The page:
Monday, October 6, 2014

What's the Use of Social Experiments?

My weekly art requirement is met by my weekend movie (or two or three). Last week, I watched a TV movie called The Pregnancy Project. It’s an adaptation of true-story about a Washington State high schooler - Gaby Rodriguez - who pretended to be pregnant to study the social stigma towards teen moms. This was, I learned, a social experiment.

                 I’ve never thought of society as a laboratory, and I’ve never dreamed of testing my hypotheses. But that is exactly what Gaby Rodriguez did- she had a hypothesis: that girls who accidentally became pregnant in high school were stereotyped and belittled for their mistake, and she had her model to test the hypothesis: pretending to have an unplanned teen pregnancy. What she found were what was expected, people sighing about her being a waste, and classmates jeering at her unideal future prospects.


              An organized and passionate student, Gaby rushed into the experiment as a research project without thinking of the social consequences. Deceiving such a large number of people as the entire student body and her family (save her mother) on such a large issue can be hard carry out, and also hard to comprehend. Cheating and lying, testing how people behave in a controlled circumstance makes them guinea pigs. Stimulating people’s emotions for observation purposes just doesn’t seem right - it’s like leading someone on.
              It’s all in the name of science, you may say. But I believe that experiments, scientific or not, must only be carried out when people are aware that they are being experimented on. In the case of social experiments, that just might defeat the purpose, but that’s the point isn’t it? Society is volatile. Carrying out an experiment with such wavering creatures as humans is pointless; there can never be a group which can accurately reflect society as a whole - every single person is different, and every single person changes their mind occasionally. What is accepted as largely true (from social experiments, surveys etc.) is useless knowledge because no one is truly like another in any view (even if two people agree on something, they may have different motivations, values etc. to do so), and no one stays the same (“I changed my mind” isn’t a fickle thing to say, it’s really very human).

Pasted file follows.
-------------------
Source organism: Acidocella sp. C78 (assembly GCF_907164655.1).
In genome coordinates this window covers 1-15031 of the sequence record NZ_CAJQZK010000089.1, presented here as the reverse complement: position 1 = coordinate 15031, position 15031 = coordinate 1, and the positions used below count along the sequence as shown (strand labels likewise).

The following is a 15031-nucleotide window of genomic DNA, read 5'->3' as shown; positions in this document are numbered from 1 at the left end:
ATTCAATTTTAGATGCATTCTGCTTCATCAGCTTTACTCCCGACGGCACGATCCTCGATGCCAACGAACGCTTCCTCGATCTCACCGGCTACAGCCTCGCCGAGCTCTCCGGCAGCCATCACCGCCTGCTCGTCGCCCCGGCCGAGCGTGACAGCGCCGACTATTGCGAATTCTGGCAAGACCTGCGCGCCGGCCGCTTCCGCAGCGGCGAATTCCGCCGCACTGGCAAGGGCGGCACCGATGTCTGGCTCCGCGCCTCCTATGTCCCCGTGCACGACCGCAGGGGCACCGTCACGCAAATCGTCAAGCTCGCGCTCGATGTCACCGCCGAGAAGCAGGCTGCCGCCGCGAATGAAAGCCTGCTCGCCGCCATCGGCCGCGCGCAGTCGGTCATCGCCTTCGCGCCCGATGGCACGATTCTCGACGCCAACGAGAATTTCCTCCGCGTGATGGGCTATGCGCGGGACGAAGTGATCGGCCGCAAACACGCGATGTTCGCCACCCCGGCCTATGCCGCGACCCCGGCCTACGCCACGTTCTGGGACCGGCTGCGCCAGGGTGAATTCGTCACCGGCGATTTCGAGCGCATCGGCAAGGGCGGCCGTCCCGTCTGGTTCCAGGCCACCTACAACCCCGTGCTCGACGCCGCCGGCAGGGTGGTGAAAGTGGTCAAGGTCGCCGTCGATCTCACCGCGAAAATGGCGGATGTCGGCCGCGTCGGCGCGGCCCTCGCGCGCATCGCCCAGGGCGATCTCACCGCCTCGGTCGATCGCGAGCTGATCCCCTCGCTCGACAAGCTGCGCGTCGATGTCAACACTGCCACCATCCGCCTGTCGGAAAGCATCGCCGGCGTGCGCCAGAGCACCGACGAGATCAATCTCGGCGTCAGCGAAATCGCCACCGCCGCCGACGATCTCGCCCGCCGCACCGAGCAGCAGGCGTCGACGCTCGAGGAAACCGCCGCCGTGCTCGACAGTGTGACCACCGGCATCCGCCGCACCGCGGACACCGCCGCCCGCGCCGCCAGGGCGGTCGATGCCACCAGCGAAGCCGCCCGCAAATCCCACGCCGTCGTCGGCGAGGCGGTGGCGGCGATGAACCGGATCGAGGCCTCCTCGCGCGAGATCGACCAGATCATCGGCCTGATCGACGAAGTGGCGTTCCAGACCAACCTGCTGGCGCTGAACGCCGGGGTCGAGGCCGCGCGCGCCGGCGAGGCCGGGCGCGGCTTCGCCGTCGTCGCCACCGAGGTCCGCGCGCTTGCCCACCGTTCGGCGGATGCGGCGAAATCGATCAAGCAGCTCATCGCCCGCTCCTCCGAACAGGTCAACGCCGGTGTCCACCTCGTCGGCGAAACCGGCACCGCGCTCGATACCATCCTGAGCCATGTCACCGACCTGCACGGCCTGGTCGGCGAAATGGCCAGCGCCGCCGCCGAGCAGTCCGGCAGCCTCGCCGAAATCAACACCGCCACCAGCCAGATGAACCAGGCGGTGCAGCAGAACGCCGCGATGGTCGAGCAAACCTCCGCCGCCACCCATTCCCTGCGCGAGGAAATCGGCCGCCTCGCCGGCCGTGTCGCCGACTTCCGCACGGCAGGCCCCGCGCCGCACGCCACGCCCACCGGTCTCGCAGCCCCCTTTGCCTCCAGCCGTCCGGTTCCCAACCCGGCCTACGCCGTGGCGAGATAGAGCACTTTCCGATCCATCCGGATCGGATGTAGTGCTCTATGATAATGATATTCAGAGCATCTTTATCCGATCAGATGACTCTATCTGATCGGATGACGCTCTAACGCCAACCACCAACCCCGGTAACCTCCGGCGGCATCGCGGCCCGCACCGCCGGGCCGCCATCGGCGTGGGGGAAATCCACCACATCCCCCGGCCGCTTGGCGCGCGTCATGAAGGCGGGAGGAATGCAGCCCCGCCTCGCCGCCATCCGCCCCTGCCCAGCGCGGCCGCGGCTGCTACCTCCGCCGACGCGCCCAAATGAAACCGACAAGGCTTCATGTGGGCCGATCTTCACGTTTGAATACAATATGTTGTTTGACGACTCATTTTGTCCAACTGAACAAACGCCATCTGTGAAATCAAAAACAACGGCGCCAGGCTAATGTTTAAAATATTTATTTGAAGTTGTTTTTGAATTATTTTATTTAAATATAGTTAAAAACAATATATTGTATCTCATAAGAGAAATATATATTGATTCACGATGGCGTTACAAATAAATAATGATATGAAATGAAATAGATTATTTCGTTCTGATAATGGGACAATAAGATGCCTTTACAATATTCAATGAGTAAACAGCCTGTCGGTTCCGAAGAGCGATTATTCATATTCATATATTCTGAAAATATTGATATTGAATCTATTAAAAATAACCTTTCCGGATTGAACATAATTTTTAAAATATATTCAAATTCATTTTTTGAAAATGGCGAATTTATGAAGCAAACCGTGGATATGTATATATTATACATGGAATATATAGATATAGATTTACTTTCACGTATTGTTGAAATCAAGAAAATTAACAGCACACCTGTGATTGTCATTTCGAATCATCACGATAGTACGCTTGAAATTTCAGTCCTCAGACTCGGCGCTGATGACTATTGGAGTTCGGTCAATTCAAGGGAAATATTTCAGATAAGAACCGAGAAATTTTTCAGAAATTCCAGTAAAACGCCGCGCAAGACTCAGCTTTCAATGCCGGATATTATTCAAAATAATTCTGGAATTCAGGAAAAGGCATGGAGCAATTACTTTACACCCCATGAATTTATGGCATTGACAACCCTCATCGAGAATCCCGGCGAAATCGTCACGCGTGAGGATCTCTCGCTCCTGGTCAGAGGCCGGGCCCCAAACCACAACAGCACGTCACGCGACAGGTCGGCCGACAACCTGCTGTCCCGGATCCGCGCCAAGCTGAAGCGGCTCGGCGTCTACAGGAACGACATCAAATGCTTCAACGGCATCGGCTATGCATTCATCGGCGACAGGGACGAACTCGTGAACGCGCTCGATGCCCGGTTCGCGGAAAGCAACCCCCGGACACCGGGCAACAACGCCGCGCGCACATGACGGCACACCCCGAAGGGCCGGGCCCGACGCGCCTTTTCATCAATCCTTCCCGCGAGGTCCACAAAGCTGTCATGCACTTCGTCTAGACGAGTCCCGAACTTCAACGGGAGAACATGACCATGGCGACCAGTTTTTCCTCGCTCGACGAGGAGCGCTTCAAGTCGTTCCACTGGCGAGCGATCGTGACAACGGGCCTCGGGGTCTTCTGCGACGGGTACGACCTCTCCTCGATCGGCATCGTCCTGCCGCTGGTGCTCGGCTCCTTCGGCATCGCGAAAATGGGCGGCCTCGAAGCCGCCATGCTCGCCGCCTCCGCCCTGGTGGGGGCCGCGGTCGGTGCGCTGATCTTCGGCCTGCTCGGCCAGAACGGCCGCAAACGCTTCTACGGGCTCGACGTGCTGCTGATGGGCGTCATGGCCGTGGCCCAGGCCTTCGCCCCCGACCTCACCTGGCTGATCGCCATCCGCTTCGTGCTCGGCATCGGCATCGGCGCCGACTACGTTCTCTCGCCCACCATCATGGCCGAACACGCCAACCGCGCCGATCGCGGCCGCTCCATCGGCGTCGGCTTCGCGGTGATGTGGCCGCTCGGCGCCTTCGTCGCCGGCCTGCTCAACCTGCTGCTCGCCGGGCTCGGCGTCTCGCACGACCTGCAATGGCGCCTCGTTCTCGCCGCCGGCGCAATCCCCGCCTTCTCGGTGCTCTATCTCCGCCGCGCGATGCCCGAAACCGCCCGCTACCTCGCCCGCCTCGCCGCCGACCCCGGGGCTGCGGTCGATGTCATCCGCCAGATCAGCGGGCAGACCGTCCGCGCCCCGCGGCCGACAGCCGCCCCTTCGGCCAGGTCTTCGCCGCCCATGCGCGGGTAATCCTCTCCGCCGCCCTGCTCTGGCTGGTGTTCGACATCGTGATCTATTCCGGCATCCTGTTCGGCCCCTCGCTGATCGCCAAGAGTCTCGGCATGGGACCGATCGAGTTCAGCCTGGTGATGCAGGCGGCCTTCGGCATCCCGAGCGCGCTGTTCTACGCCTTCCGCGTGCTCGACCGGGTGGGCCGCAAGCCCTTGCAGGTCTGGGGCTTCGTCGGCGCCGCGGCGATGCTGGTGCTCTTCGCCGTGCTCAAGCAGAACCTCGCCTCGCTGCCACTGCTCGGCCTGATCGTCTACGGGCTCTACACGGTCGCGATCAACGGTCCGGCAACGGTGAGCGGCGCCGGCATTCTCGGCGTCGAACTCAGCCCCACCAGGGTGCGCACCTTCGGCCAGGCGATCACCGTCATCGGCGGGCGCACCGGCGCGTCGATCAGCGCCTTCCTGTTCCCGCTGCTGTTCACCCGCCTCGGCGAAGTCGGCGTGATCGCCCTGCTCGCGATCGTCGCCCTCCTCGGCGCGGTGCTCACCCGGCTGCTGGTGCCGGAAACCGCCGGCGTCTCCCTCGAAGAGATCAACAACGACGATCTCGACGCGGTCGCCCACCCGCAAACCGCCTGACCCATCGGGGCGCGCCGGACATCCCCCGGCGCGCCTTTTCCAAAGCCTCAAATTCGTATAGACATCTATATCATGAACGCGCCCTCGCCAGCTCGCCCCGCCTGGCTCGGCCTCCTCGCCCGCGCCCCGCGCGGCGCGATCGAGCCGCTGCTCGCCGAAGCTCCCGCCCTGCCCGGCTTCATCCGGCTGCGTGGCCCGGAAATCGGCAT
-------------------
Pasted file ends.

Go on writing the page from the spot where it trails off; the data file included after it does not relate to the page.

General statements about society are things we have to stay away from; statistical data is almost never accurate and is constantly being updated (to versions that are antithetical to old ones). There are some facts about people’s thinking that are generally regarded as true, and maybe those who deny it need to have actual data to prove it to them, (See the Fat Girl Tinder Date social experiment where a woman put her profile up on an online dating website - Tinder- and then dressed up in a fat suit during her date with the men who checked her profile out..Almost all the men left citing the fact that she had “lied” about her appearance to them as a reason. In other words, they hated that she was fat. This experiment proved that men who date online like honesty right? No. This experiment apparently proved that most men don’t like fat women. That was a strong thesis, but it wasn’t really proven - I mean, what about the millions of men who actually don’t care about a woman’s body fat level (I think they exist) who didn’t show up for a date with this woman? There can never be solid facts in society- now that’s a solid facr) but it never works!

              Social experiments are like surveys, they can never really reflect society accurately; they can only provide a story of a likely majority, which might tip over anytime: tomorrow or ten years from now. Society cannot be experimented on because there is no typical behavior really! Everyone has their own minds that may seem to act in ways that are similar to others, but they act so for different reasons, incentives, and motivations..
                    While Gaby Rodriguez’ pregnancy project was illuminating about the social taboo that is teenage pregnancy, it wasn’t really a breakthrough in social thought. Everyone knew of the social stigma; it didn’t really need proving because it could been seen in the tone of print and online articles etc. Besides, a fake stimulation of people’s thoughts could be easily replaced by simply observing people’s thought processes when they encounter unstimulated, real circumstances. Such an experiment doesn’t do much good other than restate an already accepted thesis. What we must do is voice our concerns and wait for society to change because it is going to happen, not throw statistical data in people’s faces while also owning up to have manipulated their thoughts during an uninformed experiment.

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